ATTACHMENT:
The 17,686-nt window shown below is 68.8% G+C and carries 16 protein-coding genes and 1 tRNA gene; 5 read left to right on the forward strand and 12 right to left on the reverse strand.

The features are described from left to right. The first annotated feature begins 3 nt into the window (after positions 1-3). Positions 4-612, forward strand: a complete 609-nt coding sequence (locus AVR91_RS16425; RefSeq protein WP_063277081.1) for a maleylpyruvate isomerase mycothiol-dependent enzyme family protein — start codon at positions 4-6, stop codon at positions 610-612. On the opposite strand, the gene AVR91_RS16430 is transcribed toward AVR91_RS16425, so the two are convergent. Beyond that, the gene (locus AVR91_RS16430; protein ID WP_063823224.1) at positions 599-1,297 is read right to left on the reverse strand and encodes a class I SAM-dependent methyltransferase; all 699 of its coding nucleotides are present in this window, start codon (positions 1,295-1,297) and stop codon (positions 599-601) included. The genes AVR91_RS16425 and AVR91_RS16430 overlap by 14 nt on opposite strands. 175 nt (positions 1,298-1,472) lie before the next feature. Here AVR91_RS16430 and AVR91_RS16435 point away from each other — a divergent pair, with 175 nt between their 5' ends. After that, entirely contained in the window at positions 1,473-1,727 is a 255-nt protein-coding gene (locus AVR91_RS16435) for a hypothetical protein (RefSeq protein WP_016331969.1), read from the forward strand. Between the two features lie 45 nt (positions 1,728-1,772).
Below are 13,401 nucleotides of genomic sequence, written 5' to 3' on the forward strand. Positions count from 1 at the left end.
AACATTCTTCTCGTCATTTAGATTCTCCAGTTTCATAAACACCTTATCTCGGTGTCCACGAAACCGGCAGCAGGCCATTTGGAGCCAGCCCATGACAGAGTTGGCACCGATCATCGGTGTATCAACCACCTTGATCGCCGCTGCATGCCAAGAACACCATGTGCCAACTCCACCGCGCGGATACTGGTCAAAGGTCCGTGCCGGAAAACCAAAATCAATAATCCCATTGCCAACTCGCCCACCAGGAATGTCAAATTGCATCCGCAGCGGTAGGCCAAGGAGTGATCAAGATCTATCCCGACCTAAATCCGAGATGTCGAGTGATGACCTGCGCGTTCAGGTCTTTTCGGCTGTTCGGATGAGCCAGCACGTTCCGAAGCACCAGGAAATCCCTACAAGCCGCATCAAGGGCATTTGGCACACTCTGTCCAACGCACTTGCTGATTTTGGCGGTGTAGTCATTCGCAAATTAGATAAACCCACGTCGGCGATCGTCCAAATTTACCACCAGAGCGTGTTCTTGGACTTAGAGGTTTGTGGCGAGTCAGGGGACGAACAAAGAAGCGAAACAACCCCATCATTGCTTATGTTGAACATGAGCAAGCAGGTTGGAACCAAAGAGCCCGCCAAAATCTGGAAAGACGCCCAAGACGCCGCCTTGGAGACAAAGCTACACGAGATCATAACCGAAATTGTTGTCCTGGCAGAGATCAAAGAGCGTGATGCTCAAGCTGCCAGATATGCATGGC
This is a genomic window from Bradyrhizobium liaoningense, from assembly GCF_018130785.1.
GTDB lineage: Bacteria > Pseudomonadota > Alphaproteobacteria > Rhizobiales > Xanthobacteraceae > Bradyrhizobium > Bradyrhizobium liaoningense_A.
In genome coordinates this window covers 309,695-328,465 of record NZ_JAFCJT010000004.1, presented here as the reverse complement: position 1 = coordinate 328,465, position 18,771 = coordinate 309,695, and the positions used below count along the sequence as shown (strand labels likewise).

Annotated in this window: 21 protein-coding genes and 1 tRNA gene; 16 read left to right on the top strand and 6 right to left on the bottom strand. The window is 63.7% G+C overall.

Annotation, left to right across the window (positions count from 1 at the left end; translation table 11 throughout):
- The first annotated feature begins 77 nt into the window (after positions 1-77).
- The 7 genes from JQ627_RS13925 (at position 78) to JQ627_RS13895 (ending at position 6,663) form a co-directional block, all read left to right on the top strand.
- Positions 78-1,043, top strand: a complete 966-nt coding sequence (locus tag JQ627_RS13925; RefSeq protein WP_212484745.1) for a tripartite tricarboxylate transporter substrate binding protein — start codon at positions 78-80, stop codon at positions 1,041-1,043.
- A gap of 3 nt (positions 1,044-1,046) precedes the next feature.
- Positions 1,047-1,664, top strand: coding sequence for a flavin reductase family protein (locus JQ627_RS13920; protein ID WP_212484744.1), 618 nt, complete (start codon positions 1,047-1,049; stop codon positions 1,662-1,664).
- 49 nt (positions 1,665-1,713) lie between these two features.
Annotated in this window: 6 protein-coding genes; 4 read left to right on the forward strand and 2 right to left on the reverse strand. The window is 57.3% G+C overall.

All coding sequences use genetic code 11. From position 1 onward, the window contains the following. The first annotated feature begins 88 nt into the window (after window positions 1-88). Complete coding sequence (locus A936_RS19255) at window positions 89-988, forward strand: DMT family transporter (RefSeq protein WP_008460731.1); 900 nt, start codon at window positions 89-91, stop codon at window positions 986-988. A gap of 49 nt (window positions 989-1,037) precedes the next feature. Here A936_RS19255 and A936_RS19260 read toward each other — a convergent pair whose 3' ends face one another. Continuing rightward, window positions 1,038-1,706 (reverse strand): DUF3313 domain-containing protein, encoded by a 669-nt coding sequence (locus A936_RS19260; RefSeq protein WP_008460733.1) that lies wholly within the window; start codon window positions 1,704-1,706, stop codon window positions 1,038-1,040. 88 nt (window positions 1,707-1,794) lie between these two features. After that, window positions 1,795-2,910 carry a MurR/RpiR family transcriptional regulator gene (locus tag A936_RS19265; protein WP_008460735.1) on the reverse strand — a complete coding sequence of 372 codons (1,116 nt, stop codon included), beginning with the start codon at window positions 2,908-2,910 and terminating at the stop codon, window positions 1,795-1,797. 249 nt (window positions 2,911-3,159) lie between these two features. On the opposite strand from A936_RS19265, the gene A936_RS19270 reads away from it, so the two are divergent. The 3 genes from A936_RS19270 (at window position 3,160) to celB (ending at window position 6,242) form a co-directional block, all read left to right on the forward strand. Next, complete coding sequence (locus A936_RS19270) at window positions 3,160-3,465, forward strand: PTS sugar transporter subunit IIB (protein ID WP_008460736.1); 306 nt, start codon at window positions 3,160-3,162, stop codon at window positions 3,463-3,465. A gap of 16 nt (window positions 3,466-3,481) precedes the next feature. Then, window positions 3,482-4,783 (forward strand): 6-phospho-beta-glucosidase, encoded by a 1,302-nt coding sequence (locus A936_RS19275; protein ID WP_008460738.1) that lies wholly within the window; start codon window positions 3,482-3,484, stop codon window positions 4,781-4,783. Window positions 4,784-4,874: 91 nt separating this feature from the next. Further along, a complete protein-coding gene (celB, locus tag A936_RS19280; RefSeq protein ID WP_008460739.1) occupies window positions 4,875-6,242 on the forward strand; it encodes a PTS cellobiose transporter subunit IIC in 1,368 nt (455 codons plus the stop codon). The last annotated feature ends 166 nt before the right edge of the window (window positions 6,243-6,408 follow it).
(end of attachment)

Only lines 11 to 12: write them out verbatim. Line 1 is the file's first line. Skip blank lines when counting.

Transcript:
- The 7 genes from JQ627_RS13925 (at position 78) to JQ627_RS13895 (ending at position 6,663) form a co-directional block, all read left to right on the top strand.
- Positions 78-1,043, top strand: a complete 966-nt coding sequence (locus tag JQ627_RS13925; RefSeq protein WP_212484745.1) for a tripartite tricarboxylate transporter substrate binding protein — start codon at positions 78-80, stop codon at positions 1,041-1,043.